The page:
- Animals: bovine
- Animal Production: grazing management, rangeland/pasture management, stocking rate
The Glenn and Colusa Resource Conservation Districts initiated a major PL-566 project involving an entire watershed on private lands. Objectives of the project were to be met by individual ranch practices such as controlled grazing, brush management, stock water development and riparian check dam construction. To date $527,000 has been paid out to landowners for cost sharing on approved practices. Unfortunately, no specific funding for monitoring was included in the PL-566 watershed project.
This SARE/ACE grant encompassed two levels of monitoring within the watershed. The first level of monitoring was detailed, annual and designed for statistical analysis. While this level of monitoring was not able to detect significant change due to grazing regimes in the watershed, it did provide valuable information and experience for evaluating monitoring methods and establishing a simpler monitoring method. The second level of monitoring was developed to be simple, practical and economical so that landowners can take on the task of monitoring their own rangeland. In cooperation with seven other University of California Cooperative Extension Advisors a “hands-on” handbook on “how to” monitor rangeland – Level 1 was developed. Level 1 instructs landowners on “how to” monitor range sites with a camera. Our experience with the Upper Stony Creek Watershed Project provided guidance for evaluating text and creating illustrations for Level 1. With funding support from the California Cattlemen’s Association a 12-minute video was developed based on the “How to” Monitor Handbook to encourage and demonstrate photo monitoring. Nineteen landowners in the Upper Stony Creek Watershed were provided the “How to” Monitor Handbook and a disposable camera. They were also assisted in established permanent photo monitoring points. Landowners in the watershed also attended a 5-day short course on ranch planning and monitoring.
The significance of developing the “How to” Monitor Handbook has been demonstrated by the overwhelming response. To date over 400 manuals and 80 videotapes have been distributed throughout California, the western United States, Canada and Australia. In addition to providing University of California extension advisors and Natural Resource Conservation District Personnel with monitoring curricula, several other states are interested in using the information presented in “How to” Monitor. The handbook and videos have been used in teaching curricula at Oregon State University. The handbook was also used in a course outline for the University of South Dakota’s satellite cow/calf operator program.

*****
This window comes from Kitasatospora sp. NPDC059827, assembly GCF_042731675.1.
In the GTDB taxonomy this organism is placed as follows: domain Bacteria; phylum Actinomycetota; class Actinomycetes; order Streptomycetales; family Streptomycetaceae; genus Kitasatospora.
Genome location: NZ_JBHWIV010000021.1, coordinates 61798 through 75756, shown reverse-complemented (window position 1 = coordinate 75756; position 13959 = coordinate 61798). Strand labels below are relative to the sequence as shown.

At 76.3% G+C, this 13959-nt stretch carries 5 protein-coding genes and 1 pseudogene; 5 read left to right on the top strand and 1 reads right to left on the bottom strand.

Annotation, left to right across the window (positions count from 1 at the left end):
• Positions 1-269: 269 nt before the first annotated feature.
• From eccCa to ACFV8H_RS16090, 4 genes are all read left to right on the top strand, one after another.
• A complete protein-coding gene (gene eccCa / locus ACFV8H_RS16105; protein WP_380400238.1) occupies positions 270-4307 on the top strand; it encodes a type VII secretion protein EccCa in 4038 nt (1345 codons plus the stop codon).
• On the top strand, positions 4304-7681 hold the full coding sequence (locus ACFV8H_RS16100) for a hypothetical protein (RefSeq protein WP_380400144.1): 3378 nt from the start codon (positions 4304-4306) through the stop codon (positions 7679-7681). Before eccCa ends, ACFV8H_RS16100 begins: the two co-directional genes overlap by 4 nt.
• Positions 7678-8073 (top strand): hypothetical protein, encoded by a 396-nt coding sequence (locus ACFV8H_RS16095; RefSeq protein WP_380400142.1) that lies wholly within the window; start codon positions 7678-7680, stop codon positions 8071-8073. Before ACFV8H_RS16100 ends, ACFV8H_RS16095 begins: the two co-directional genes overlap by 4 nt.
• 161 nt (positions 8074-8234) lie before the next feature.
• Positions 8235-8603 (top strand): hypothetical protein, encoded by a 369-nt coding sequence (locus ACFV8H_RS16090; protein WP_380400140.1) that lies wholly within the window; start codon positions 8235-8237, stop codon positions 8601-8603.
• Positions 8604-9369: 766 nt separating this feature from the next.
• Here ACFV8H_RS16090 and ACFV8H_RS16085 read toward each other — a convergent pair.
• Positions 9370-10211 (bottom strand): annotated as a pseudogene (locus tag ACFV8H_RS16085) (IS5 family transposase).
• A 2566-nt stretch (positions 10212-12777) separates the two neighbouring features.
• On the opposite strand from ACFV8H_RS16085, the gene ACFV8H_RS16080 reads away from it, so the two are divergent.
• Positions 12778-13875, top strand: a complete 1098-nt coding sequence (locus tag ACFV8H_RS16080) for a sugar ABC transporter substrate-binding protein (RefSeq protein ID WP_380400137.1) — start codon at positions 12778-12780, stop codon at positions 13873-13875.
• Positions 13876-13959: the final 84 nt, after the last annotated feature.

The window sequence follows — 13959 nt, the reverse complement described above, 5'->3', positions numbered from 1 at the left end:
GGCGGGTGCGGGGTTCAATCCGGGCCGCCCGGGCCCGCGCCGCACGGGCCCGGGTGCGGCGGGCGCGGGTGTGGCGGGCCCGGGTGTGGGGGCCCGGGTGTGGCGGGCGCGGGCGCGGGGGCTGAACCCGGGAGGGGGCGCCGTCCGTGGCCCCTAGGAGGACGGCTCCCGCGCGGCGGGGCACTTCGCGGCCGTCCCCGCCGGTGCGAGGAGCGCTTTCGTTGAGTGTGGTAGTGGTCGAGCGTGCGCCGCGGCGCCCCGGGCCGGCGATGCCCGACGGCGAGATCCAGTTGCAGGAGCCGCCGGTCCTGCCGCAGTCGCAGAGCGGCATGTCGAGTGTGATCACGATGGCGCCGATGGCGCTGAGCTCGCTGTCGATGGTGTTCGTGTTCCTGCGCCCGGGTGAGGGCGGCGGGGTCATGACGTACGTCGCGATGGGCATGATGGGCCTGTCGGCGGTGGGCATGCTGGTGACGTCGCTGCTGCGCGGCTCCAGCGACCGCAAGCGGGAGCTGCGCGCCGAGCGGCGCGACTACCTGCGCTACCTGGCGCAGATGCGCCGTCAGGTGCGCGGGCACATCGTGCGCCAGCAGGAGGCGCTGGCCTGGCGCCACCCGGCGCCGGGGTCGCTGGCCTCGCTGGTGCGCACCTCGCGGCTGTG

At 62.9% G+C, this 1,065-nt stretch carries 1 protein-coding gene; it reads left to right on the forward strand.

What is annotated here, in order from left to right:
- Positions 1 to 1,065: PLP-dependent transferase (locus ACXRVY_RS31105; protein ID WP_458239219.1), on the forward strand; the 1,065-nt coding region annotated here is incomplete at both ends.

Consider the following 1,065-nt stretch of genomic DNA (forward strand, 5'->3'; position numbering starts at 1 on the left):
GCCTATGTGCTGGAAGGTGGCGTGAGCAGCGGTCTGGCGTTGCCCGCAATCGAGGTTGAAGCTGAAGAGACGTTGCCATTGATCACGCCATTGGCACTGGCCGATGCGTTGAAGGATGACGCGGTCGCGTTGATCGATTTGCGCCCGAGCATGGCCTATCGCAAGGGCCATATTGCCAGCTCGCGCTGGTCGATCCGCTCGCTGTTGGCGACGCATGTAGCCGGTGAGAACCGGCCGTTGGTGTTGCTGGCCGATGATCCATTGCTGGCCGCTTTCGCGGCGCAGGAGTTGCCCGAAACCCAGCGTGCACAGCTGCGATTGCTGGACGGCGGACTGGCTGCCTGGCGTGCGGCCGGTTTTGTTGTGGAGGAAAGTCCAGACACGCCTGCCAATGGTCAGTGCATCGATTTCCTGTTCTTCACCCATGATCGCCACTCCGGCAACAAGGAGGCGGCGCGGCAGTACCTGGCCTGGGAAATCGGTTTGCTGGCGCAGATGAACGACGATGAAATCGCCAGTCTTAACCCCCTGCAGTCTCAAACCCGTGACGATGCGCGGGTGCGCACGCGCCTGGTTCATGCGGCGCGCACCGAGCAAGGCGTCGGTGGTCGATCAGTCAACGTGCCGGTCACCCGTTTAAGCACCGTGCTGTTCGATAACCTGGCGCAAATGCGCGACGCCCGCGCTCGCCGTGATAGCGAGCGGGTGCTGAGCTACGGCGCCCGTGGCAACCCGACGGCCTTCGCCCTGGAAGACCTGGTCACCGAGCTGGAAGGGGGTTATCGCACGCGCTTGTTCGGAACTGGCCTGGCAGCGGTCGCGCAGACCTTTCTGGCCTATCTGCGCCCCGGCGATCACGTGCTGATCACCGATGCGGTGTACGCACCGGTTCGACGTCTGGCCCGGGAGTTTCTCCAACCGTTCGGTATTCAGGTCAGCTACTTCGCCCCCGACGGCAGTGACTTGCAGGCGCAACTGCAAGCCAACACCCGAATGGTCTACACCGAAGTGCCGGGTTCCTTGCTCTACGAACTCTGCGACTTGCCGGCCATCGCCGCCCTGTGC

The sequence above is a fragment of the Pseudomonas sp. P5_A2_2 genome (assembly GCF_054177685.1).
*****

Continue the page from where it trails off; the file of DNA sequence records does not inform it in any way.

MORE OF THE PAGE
“How to” Monitor – Level II was develop to instruct on more specific monitoring methods for collecting data on vegetation cover, utilization, residual dry matter, water quality and wildlife. Monitoring methodology on vegetation cover for the Level II handbook was developed and field tested in conjunction with the Upper Stony Creek Watershed Project. In addition, information for a riparian profile monitoring study in this project was developed into a case study for the “How to” Monitor Handbook – Level II. “How to” Monitor – Level II is currently being published and will be ready for distribution in January 1997. There are already numerous requests throughout the western United States for this publication.
Objective 1. Document the effect of grazing systems and resulting stocking densities on annual rangeland ecology by monitoring changes over time in:
a. Ground cover, canopy cover, soil bulk density, target plant density, residual dry matter, grazing intensity, infiltration rates and interrill erosion.
Objective 2. Determine the impact of grazing systems and resulting stocking densities on the riparian profile and vegetation by monitoring changes over time in:
a. Streambank vegetation density and canopy cover.
b. Elevation transects of riparian above and below check dams.
This detailed monitoring will not only provide data on the impacts of land management practices in the watershed, but also provide data to validate or indicate the inadequacies of a simpler level of monitoring. The second level of monitoring is in fact simple, practical, and economical so that landowners can take on the task of monitoring their own rangeland.
Objective 3. To develop, demonstrate, and achieve rancher adoption of procedures by which they can and will monitor progress or lack of progress toward meeting their production and landscape goals.
The primary focus of this project was to develop, demonstrate, and achieve rancher adoption of procedures by which they can and will monitor progress or lack of progress toward meeting their landscape goals on the watershed.